The preceding description of the disclosed embodiments is provided to enable any person skilled in the art to make or use the present invention. Various modifications to these embodiments will be readily apparent to those skilled in the art, and the generic principles defined herein may be applied to other embodiments without departing from the spirit or scope of the invention. Thus, the present invention is not intended to be limited to the embodiments shown herein but is to be accorded the widest scope consistent with the following claims and the principles and novel features disclosed herein.

Claims (32)

What is claimed is:
1. A method for optimizing compiled object code during execution on a computing device, comprising:
analyzing the object code to identify operations required during execution of the object code;
partitioning the object code into object code units based on identified operations;
translating at least one object code unit into an instruction set supported by a hardware component that is different from a target hardware component for which the object code was compiled;
collecting information on an amount of power consumed by the hardware component when executing the instruction set; and
using the collected information to optimize the translations of the at least one object code unit based on the amount of power consumed by the hardware component.
2. The method of claim 1, wherein translating at least one object code unit into an instruction set supported by a hardware component comprises performing in a dynamic binary translator an instruction-sequence to instruction-sequence translation of the object code.
3. The method of claim 2, wherein performing in the dynamic binary translator an instruction-sequence to instruction-sequence translation of the object code comprises translating a first instruction set architecture into a second instruction set architecture.
4. The method of claim 3, wherein the first instruction set architecture is the same instruction set architecture as the second instruction set architecture.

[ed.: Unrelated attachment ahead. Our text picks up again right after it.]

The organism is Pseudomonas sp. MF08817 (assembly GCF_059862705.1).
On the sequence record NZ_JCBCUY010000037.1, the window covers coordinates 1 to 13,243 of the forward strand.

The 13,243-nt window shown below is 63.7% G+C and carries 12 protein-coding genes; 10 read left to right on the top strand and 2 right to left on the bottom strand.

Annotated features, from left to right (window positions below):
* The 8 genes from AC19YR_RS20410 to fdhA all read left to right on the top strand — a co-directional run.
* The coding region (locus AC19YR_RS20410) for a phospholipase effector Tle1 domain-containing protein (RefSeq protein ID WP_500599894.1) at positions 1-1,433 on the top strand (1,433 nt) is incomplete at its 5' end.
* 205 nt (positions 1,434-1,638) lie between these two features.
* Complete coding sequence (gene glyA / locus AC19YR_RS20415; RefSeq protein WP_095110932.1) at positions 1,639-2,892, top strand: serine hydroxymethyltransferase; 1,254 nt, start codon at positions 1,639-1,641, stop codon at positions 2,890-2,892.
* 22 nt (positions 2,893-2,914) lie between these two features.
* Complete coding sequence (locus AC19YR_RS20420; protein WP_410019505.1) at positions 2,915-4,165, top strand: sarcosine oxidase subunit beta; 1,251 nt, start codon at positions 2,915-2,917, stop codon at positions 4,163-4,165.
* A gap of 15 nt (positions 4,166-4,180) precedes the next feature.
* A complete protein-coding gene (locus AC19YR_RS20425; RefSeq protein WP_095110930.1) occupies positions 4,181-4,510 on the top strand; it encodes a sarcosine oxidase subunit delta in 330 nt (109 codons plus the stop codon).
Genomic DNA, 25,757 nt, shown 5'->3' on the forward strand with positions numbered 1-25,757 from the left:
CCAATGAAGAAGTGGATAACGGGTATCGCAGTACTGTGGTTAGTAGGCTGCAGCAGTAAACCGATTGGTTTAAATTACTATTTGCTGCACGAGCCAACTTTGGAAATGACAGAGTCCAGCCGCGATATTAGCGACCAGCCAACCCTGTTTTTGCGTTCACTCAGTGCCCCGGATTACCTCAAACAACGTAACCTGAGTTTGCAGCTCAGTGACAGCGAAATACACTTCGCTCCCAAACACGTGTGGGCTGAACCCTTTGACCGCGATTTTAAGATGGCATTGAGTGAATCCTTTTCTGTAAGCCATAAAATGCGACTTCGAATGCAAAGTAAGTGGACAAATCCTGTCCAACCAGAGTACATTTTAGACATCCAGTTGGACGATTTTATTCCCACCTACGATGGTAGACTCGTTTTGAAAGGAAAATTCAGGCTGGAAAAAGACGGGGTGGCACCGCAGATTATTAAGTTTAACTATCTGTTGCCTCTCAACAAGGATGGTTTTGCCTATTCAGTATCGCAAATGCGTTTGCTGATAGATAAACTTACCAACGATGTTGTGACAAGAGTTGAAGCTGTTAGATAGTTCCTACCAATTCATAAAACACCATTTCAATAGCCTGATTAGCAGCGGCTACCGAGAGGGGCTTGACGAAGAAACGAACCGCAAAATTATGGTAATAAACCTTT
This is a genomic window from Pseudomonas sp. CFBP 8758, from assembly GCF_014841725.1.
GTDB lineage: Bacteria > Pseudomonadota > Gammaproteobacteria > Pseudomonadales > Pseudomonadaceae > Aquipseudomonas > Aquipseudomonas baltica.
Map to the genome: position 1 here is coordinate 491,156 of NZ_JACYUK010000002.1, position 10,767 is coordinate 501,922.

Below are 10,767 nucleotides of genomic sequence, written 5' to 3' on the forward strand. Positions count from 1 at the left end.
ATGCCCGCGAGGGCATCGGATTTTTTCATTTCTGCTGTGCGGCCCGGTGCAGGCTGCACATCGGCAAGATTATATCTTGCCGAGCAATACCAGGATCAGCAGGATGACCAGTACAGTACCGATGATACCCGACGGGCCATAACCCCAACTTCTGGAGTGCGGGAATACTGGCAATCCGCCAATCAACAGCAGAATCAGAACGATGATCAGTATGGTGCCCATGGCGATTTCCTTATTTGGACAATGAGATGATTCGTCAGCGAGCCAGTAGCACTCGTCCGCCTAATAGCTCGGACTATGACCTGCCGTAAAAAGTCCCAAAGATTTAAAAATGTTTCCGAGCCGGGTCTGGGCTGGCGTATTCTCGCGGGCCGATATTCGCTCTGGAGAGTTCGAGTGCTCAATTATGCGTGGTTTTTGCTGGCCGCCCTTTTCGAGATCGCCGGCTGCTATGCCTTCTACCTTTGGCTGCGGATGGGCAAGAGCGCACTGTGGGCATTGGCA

5. The method of claim 1, further comprising:
identifying the performance characteristics of various hardware components of the computing device for executing the identified operations.
6. The method of claim 1, further comprising:
identifying relative power efficiencies of various hardware components of the computing device for executing the identified operations.
7. The method of claim 6, wherein identifying relative power efficiencies of various hardware components of the computing device for executing the identified operations comprises using a power consumption model for the various hardware components to predict an amount of power each hardware component may consume in executing each code unit and selecting one of the various hardware components predicted to consume a least amount of power.
8. The method of claim 1, further comprising:
comparing the amount of power consumed by the hardware component when executing the instruction set to predictions of the power consumption model; and
modifying the power consumption model based on a result of the comparison.
9. A computing device, comprising:
means for analyzing object code to identify operations required during execution of the object code;
means for partitioning the object code into object code units based on identified operations;
means for translating at least one object code unit into an instruction set supported by a hardware component that is different from a target hardware component for which the object code was compiled;
means for collecting information on an amount of power consumed by the hardware component when executing the instruction set; and
means for using the collected information to optimize the translations of the at least one object code unit based on the amount of power consumed by the hardware component.